For example compare this other cycle track intersection in Berlin:

              And this one on the busiest cycle street in Copenhagen (I like how in this picture everyone with a bike is crossing on the pedestrian zebras!):

              To this other one in Utrecht:

              Again, it’s a fact that cycling in Holland is safer than in Denmark or Germany, despite the dutch cycling a lot more and having a lot more cycle tracks. If some of the more extreme German results about cycle tracks were accurate, this could not possibly be the case, right? Unless cycle infrastructure does very little to contribute to actual safety.

              Good discussion in any case! 🙂

            2. “The Utrecht cycle path is wider”
              Oh, yes . . .

              “the waiting line for cyclists is nearly 12 m in front of the waiting line for cars, placed exactly where a right turning car will be looking. This also means bikes get a head start and can clear the intersection before the cars even get there.”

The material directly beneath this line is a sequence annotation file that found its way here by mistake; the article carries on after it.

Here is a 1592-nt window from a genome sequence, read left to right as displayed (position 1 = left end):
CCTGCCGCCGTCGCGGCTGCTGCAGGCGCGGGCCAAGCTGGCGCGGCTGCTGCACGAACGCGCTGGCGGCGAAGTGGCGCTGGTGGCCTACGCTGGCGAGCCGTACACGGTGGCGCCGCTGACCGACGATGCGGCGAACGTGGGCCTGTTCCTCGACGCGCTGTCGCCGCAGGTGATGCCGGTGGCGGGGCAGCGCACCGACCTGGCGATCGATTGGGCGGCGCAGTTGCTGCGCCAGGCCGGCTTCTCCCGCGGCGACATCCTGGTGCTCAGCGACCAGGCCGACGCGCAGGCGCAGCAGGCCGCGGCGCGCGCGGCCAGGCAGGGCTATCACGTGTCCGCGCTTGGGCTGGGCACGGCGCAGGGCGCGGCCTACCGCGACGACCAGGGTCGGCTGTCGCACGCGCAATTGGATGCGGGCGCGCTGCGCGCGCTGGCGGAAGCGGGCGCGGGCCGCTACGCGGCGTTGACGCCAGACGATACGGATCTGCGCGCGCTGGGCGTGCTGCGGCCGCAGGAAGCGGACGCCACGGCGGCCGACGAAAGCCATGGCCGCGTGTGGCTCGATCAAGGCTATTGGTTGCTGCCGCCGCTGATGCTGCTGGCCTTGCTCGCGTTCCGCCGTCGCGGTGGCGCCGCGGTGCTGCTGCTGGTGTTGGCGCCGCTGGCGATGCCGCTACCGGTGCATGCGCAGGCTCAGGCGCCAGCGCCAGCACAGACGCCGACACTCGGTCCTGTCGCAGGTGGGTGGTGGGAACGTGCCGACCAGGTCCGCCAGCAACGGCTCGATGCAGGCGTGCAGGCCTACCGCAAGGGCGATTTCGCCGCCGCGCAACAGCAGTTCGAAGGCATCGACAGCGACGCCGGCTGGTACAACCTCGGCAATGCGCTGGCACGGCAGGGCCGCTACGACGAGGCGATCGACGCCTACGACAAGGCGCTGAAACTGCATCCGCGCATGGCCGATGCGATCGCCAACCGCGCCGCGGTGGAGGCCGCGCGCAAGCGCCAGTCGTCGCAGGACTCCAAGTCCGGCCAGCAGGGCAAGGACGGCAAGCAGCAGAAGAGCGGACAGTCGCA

Yes, cyclists how came on red at the junction are on the worst junction safe. But cyclists, how came while the traffic light for cars and cyclists is green, are the problem. Cyclists and right-turning (left-turning) cars must cross, somehow.

              “Cyclists turning right don’t have to worry about cars or traffic signals”
              But about pedestrians and cyclists from left. At all junctions right-turning cyclists have no interaction with cars. At combilanes you could build an extra cycletrack for right-turning cyclists, but it need much extraspace.

              “Berlin one, with the cyclist waiting line being only 1-2 m in front of cars.”
              It´s enough, because the cycle track is close to the road. And for cyclists, who come on green it has no effect.

              “cross nearly 40 m of open road!”
              At a big junction. But it is no problem, because the others have red and you can ride more right in the cyclelane. And you safe space.

              “own turning phase”
              This is good, but only at big intersections possible. And then there is a problem with same green, when using own turning phase.